After graduating from Kellenberg Memorial in 2010, Anie Jamgochian studied at Cabrini College and graduated magna cum laude in 2014. She then earned acceptance to both Harvard and Yale Divinity schools. However, she turned down the Ivy League graduate school offers and chose instead to complete a year-long service trip volunteering with Rostro de Cristo at a women’s shelter in Ecuador. She has since earned her Master of Theological Studies degree from Boston College and is volunteering with Birthright Armenia, an international nonprofit organization.
What was the biggest influence on your faith-life while here at Kellenberg which helped you to listen to and trust in God’s unique plan for you?
I will never forget the peace I found at Kellenberg. I remember sitting in my religion courses thinking “this all makes so much sense.” I quickly became enchanted by the love of my God who I was learning about through biblical stories and especially through my morality classes.
My experience at Kellenberg began a deep and ever-enriching conversation and connection of heart and mind. Cliché, but true. As a result, I began to listen more closely to discern who God was shaping me to be. I followed where I felt God calling with the small things, which would help me navigate life’s more paramount decisions in the near future.
In the meantime, I was encouraged to share my story with my teachers, who listened with patience and compassion. They taught me that my story matters – all of our stories matter and I can choose to be a part of lifting up those which are forgotten or cast aside. Little by little I felt God calling me to love, in any and every way imaginable. I felt God calling me to know the story of my neighbor, my brothers and sisters, wherever in the world they may be. I learned that God could take the dreams I had and assist me in building them into something even more beautiful. It is my journey at Kellenberg that gave me the courage to listen, the courage to speak up, the courage to take the leap of faith against all odds and most of all, the courage to love.
What is the most important lesson you have learned from your service to others?
The most important lesson I have learned from my service to others, which also happens to be the most important lesson I have learned in my life, is this: Love knows no boundaries.
I had heard a phrase like this often, usually pertaining to the kind of love God has for all of humankind and Creation. However, I learned it differently when I saw it with my own eyes from strangers. I’m talking about strangers who I not only shared many cultural differences with, but strangers who I could not even speak to. There was no sharing of who I am or learning who they were. And yet there was love. I can’t describe this feeling when you realize you are loved without condition.
Needless to say, these were encounters where I felt God’s presence most. I learned that love is without rhyme or reason. It doesn’t come after I can prove you are a relatable, kind, clean, sane, healthy, -insert other conditions here- person. Love happens when I look into your eyes and see you as a human being, as God’s Creation, as Christ. Maybe we would be great friends. Maybe we wouldn’t get along at all. But none of that matters to love. Love just is. Without any conditions. Without any preparation or answer or reason or expectation of love in return. Love is without boundary or hesitation. Maybe it sounds crazy, or extremely difficult, but what I found is we are all capable of this love. We need only the courage to take down our walls and forget all the conditions we think love requires, and simply love.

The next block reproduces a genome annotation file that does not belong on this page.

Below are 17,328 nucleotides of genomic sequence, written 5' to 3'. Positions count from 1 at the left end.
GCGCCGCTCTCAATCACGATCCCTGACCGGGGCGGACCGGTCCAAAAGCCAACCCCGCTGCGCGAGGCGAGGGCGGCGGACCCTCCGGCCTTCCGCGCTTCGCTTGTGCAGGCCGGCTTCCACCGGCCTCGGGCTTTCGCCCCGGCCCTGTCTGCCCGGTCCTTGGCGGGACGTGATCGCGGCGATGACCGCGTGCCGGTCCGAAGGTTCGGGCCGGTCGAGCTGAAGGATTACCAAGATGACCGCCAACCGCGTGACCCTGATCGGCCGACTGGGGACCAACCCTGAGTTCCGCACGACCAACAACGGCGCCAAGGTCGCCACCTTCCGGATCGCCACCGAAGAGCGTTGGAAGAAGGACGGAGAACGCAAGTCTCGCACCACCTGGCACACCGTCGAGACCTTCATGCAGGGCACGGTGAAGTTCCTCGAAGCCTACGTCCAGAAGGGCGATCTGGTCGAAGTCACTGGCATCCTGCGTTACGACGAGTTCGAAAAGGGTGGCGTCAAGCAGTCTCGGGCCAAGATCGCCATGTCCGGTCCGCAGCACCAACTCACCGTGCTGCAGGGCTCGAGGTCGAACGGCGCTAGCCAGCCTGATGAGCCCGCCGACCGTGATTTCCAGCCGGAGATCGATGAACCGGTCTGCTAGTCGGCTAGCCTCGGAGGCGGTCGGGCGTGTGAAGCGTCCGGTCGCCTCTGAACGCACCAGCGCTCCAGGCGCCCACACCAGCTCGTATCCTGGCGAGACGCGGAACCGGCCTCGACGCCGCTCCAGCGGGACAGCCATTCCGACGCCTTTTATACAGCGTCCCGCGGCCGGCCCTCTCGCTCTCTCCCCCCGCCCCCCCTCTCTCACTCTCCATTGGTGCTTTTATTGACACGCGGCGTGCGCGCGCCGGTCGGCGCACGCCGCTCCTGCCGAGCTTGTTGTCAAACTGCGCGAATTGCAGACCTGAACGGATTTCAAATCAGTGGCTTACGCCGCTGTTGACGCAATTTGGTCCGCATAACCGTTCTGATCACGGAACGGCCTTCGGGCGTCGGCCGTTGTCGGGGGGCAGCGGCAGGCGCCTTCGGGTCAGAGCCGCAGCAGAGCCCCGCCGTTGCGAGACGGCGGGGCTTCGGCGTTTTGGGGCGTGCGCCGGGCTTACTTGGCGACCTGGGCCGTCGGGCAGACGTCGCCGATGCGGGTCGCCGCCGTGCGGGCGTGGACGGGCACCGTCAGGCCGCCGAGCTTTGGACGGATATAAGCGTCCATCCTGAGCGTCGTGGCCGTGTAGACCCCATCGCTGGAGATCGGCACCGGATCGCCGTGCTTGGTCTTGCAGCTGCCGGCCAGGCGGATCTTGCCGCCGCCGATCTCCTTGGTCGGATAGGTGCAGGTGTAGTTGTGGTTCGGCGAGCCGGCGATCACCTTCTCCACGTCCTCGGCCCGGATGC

Do you have any advice for the current students at Kellenberg Memorial?
Current Kellenberg Students! My advice to you is to invest in yourself. It is the perfect time to explore your passions and get to know yourself. Engage your interests, join that club you’re curious about or start a new one! Visit your teachers and ask questions. Trust that you are supported every step of the way, you need only ask. You have an entire community surrounding you, rooting for you, which won’t always find throughout your life. So share yourself with this community! Take advantage; let them get to know you. Let them encourage and support you as you continue learning about yourself and the world around you. Invest in yourself. You are worth it.
Who was your favorite teacher at Kellenberg Memorial, and why?
This is a difficult one to answer, as I felt many of my teachers during my 7 years of attending Kellenberg were not only superb teachers, but also great mentors. I enjoyed sharing conversations many of my teachers after school, and often went back to my Latin School hallway to visit teachers I no longer saw in my day-to-day high school shuffle.
There is one teacher I will mention with whom I always felt a positive and calm presence from. She always brought such joy into the classroom. I can’t remember a day she didn’t wear a smile. As a result, I sought her after school from time to time, and enjoyed sharing conversations with her. Eventually, I began to seek her guidance too. I found such kindness, empathy, understanding and patience in her accompaniment. At a time where I most needed a mentor as I grew into young adulthood and life’s challenges grew just a little more difficult, Mrs. Marconi reassured me, encouraged me, and always asked important questions, which later prompted good self-reflection and self-confidence. I found her to be both an engaging teacher who brought life to her classes and openly shared much of herself with her students, as well as a compassionate mentor who spent time to really get to know me. I think of Mrs. Marconi often in gratitude for her peaceful accompaniment and companionship throughout my life and I try to remember to send her snail mail from time to time. Thank you Mrs. Marconi!